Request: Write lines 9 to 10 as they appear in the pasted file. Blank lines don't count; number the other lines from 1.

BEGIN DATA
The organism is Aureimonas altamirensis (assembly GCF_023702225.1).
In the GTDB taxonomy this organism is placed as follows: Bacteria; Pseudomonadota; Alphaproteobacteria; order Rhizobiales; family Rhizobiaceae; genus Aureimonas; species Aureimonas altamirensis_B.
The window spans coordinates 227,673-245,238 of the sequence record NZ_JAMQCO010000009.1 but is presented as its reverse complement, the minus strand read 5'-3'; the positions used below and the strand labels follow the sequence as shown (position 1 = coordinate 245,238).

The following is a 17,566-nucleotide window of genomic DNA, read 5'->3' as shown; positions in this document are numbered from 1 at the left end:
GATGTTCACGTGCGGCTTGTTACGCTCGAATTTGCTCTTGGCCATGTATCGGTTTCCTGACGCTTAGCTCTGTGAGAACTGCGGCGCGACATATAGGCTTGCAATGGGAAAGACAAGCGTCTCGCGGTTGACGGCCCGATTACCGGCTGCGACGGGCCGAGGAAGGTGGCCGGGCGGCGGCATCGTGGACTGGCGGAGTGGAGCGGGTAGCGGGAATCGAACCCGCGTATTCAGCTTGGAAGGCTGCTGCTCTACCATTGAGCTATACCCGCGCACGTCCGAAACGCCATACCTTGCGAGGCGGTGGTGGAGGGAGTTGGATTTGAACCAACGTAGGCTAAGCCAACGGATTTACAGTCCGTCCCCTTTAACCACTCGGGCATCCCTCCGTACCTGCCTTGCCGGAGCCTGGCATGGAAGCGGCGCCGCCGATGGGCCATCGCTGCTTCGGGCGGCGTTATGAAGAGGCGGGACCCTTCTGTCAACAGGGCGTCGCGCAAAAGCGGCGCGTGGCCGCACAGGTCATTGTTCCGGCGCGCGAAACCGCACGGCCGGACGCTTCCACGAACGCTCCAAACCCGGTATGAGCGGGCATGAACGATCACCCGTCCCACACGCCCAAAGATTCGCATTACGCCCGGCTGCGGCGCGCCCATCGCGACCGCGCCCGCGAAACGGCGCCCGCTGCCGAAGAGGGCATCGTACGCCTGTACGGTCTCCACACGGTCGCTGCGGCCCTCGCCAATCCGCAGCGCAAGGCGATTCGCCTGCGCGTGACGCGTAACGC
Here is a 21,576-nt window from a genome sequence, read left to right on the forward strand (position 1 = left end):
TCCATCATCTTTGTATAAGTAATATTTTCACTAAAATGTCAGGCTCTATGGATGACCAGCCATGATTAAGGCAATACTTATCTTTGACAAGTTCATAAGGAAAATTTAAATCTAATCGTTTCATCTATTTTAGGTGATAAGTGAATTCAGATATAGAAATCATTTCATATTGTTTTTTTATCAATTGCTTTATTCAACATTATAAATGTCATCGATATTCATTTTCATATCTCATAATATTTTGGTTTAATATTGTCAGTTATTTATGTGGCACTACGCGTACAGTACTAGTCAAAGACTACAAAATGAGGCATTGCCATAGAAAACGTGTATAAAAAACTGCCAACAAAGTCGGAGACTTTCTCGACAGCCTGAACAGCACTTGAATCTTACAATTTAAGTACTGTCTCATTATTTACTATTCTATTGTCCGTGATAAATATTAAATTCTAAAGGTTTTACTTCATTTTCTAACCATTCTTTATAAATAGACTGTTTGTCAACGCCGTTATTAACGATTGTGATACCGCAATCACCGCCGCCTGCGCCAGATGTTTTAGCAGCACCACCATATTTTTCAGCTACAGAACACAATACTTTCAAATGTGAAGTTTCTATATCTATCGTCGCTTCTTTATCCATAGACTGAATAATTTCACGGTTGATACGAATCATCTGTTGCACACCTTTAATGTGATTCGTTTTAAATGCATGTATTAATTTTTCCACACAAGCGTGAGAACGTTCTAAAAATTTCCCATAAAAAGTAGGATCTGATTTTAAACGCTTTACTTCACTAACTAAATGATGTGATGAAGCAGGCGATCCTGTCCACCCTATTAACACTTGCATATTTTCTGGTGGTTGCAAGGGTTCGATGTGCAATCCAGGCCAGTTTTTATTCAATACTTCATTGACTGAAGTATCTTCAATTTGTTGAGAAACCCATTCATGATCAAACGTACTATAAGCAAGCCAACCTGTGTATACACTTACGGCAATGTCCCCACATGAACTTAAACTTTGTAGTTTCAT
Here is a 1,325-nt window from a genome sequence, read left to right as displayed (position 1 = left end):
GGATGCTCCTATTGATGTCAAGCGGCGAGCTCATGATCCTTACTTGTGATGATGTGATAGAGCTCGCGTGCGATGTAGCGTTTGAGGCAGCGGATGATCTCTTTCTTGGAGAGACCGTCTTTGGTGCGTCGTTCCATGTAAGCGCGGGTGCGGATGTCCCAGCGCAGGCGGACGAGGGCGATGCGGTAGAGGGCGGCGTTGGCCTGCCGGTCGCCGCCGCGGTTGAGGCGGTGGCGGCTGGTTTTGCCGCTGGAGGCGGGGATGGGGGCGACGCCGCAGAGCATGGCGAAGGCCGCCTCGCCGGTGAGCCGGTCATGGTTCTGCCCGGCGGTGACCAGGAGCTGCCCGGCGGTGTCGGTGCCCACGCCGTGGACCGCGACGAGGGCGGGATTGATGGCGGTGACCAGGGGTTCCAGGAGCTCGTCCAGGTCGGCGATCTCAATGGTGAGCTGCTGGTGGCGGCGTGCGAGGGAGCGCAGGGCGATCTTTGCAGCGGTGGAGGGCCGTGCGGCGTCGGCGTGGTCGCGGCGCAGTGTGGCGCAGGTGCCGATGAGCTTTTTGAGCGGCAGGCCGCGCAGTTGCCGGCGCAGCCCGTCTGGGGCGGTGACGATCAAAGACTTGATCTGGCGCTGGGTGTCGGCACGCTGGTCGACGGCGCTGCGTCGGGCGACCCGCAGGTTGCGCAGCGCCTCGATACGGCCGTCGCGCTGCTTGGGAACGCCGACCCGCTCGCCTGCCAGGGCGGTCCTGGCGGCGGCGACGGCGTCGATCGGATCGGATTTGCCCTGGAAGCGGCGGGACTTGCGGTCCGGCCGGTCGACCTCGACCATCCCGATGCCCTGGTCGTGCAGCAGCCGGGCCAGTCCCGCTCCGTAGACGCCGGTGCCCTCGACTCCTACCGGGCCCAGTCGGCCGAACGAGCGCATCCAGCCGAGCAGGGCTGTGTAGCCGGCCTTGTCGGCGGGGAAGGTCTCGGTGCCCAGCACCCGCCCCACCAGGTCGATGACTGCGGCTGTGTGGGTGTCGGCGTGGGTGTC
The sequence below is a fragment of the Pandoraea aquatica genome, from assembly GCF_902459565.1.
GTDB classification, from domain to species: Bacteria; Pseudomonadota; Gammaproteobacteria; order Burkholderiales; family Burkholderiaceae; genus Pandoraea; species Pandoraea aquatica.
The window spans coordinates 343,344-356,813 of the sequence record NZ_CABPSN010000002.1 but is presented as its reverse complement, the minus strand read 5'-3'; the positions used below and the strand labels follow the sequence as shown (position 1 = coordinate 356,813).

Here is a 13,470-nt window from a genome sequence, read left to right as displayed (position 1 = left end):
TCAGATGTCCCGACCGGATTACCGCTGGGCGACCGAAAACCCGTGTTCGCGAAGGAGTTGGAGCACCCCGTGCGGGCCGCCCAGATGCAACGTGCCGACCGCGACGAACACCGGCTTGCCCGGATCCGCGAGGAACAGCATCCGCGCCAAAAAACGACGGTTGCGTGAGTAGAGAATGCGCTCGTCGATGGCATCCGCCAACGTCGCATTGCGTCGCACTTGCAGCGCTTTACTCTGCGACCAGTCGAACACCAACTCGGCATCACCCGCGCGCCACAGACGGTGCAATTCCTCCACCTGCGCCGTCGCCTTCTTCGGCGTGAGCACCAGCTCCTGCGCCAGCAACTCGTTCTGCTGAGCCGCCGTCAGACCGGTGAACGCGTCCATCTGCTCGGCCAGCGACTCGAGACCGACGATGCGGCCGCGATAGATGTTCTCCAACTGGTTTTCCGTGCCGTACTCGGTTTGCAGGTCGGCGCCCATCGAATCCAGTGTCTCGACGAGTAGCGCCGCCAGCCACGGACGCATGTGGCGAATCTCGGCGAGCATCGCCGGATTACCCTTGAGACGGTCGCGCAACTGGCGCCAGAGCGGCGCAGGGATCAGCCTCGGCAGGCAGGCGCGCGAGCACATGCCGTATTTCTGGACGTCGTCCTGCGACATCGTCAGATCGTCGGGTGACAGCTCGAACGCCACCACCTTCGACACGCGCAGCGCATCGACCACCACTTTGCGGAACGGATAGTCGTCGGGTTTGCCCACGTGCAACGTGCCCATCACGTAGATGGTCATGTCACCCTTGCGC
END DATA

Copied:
GGATGCTCCTATTGATGTCAAGCGGCGAGCTCATGATCCTTACTTGTGATGATGTGATAGAGCTCGCGTGCGATGTAGCGTTTGAGGCAGCGGATGATCTCTTTCTTGGAGAGACCGTCTTTGGTGCGTCGTTCCATGTAAGCGCGGGTGCGGATGTCCCAGCGCAGGCGGACGAGGGCGATGCGGTAGAGGGCGGCGTTGGCCTGCCGGTCGCCGCCGCGGTTGAGGCGGTGGCGGCTGGTTTTGCCGCTGGAGGCGGGGATGGGGGCGACGCCGCAGAGCATGGCGAAGGCCGCCTCGCCGGTGAGCCGGTCATGGTTCTGCCCGGCGGTGACCAGGAGCTGCCCGGCGGTGTCGGTGCCCACGCCGTGGACCGCGACGAGGGCGGGATTGATGGCGGTGACCAGGGGTTCCAGGAGCTCGTCCAGGTCGGCGATCTCAATGGTGAGCTGCTGGTGGCGGCGTGCGAGGGAGCGCAGGGCGATCTTTGCAGCGGTGGAGGGCCGTGCGGCGTCGGCGTGGTCGCGGCGCAGTGTGGCGCAGGTGCCGATGAGCTTTTTGAGCGGCAGGCCGCGCAGTTGCCGGCGCAGCCCGTCTGGGGCGGTGACGATCAAAGACTTGATCTGGCGCTGGGTGTCGGCACGCTGGTCGACGGCGCTGCGTCGGGCGACCCGCAGGTTGCGCAGCGCCTCGATACGGCCGTCGCGCTGCTTGGGAACGCCGACCCGCTCGCCTGCCAGGGCGGTCCTGGCGGCGGCGACGGCGTCGATCGGATCGGATTTGCCCTGGAAGCGGCGGGACTTGCGGTCCGGCCGGTCGACCTCGACCATCCCGATGCCCTGGTCGTGCAGCAGCCGGGCCAGTCCCGCTCCGTAGACGCCGGTGCCCTCGACTCCTACCGGGCCCAGTCGGCCGAACGAGCGCATCCAGCCGAGCAGGGCTGTGTAGCCGGCCTTGTCGGCGGGGAAGGTCTCGGTGCCCAGCACCCGCCCCACCAGGTCGATGACTGCGGCTGTGTGGGTGTCGGCGTGGGTGTC
The sequence below is a fragment of the Pandoraea aquatica genome, from assembly GCF_902459565.1.